The US-China tech war has kicked up a gear. In the space of seven days, the White House has threatened to ban Chinese video app TikTok, launched a campaign to purge Chinese telecoms carriers, cloud providers and apps, and barred US companies and citizens from transacting with WeChat, the Chinese messaging and payments app.
This is a notable escalation. At the start of the Trump administration, Chinese companies were still trying to buy US tech assets. Now even their own apps are being prohibited in the US.
Yet the US tech sector looks remarkably untroubled. Investors are partying like it’s 1999: the Nasdaq Composite minted a new record high this week, up 22 per cent in this plague year.
To all appearances, Silicon Valley is remarkably chilled about the new cold war. But the extent to which the US tech sector has become dependent on China is under-appreciated.
Beneath the rhetoric of each side’s “clean networks” and “great firewalls”, the two tech worlds are connected via a tangle of wiring. The great uncoupling would cause huge economic pain to hundreds of US tech companies.
Apple, on the brink of becoming the world’s first $2tn company after its shares doubled in five months, relies on China for its manufacturing base and, including Taiwan, almost a fifth of its $270bn annual sales. In a world where many homes in the west are cluttered with its devices, China also offers a vital source of fresh customers. Tim Cook, Apple’s chief executive, noted last week that three out of four people in the country buying Mac computers were doing so for the first time; two out of three iPad buyers are new to the product.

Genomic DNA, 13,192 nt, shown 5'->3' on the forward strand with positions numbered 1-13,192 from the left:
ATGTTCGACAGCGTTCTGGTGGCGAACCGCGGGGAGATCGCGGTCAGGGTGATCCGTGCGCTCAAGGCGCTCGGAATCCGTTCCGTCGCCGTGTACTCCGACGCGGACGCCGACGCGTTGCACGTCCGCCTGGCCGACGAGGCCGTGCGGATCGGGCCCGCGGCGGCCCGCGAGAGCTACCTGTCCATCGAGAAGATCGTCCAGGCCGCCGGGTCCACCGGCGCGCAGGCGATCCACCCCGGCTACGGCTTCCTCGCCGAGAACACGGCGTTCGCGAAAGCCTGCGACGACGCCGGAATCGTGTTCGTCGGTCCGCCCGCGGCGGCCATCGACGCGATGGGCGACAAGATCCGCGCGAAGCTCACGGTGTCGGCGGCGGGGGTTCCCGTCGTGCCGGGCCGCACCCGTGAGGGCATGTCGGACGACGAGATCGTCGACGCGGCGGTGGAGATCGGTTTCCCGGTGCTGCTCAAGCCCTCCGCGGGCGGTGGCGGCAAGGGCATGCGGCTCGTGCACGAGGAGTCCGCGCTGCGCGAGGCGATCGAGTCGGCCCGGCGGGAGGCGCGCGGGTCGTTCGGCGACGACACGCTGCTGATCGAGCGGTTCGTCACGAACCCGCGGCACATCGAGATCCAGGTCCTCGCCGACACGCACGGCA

Others have even greater exposure. Five US chip companies — Nvidia, Texas Instruments, Qualcomm, Intel and Broadcom — each with a market value of more than $100bn — depend on China for between 25 per cent and 50 per cent of their sales.
And the US internet giants are not immune. Although Facebook’s apps are blocked in China it generates plenty of cash from the country. In its annual report, Facebook acknowledges that the Chinese government could stop it selling ads, the source of “meaningful revenue”. Analysts put that in the billions of dollars; it may even be the biggest contributor after the US.
It is not just the depth of dependence, it is also the breadth. Pick through the latest earnings season and you come across countless examples of US tech company executives highlighting their strength in China.
Take-Two Interactive Software is pleased that its basketball video game NBA 2k Online has attracted 50m registered users there. IPG Photonics is selling more lasers to factories in China, which now accounts for 49 per cent of its sales.
“5G is really kicking off in China. And so we have a great relationship with those customers,” said Kris Sennesael, chief financial officer of chipmaker Skyworks, pointing to Chinese electronic giants Oppo, Vivo and Xiaomi.
Both Skyworks and Qualcomm, the larger US chipmaker that provides technology to smartphones, cited the same statistic: more than 60 per cent of smartphones sold in China now incorporate 5G technology. Qualcomm’s shares, too, are close to an all-time high.
For all the anti-China actions, the market does not believe the US will be willing to completely pull the plug or that China will opt for damaging retaliation. This is too complacent.